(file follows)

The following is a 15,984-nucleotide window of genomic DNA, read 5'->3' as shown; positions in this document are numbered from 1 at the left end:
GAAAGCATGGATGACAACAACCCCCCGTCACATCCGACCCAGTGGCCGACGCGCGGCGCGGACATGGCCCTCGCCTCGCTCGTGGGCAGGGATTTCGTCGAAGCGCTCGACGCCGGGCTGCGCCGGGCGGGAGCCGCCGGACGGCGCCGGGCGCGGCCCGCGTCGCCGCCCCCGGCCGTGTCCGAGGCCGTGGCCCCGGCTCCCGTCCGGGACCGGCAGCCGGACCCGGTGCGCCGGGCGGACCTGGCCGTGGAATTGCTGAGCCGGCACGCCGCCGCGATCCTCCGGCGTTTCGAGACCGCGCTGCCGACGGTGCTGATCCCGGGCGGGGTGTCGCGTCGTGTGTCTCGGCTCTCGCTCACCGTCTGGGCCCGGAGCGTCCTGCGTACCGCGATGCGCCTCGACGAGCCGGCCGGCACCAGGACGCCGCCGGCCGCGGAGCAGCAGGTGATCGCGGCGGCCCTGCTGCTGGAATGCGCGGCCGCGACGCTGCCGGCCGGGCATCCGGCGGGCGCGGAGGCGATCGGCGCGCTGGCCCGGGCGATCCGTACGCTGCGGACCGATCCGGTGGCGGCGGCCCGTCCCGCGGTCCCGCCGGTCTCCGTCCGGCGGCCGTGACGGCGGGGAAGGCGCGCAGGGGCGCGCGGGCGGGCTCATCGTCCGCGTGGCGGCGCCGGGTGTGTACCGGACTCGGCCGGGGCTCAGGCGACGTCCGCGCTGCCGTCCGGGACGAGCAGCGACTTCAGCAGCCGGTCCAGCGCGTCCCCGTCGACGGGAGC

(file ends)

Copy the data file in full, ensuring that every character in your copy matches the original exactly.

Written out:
The following is a 15,984-nucleotide window of genomic DNA, read 5'->3' as shown; positions in this document are numbered from 1 at the left end:
GAAAGCATGGATGACAACAACCCCCCGTCACATCCGACCCAGTGGCCGACGCGCGGCGCGGACATGGCCCTCGCCTCGCTCGTGGGCAGGGATTTCGTCGAAGCGCTCGACGCCGGGCTGCGCCGGGCGGGAGCCGCCGGACGGCGCCGGGCGCGGCCCGCGTCGCCGCCCCCGGCCGTGTCCGAGGCCGTGGCCCCGGCTCCCGTCCGGGACCGGCAGCCGGACCCGGTGCGCCGGGCGGACCTGGCCGTGGAATTGCTGAGCCGGCACGCCGCCGCGATCCTCCGGCGTTTCGAGACCGCGCTGCCGACGGTGCTGATCCCGGGCGGGGTGTCGCGTCGTGTGTCTCGGCTCTCGCTCACCGTCTGGGCCCGGAGCGTCCTGCGTACCGCGATGCGCCTCGACGAGCCGGCCGGCACCAGGACGCCGCCGGCCGCGGAGCAGCAGGTGATCGCGGCGGCCCTGCTGCTGGAATGCGCGGCCGCGACGCTGCCGGCCGGGCATCCGGCGGGCGCGGAGGCGATCGGCGCGCTGGCCCGGGCGATCCGTACGCTGCGGACCGATCCGGTGGCGGCGGCCCGTCCCGCGGTCCCGCCGGTCTCCGTCCGGCGGCCGTGACGGCGGGGAAGGCGCGCAGGGGCGCGCGGGCGGGCTCATCGTCCGCGTGGCGGCGCCGGGTGTGTACCGGACTCGGCCGGGGCTCAGGCGACGTCCGCGCTGCCGTCCGGGACGAGCAGCGACTTCAGCAGCCGGTCCAGCGCGTCCCCGTCGACGGGAGC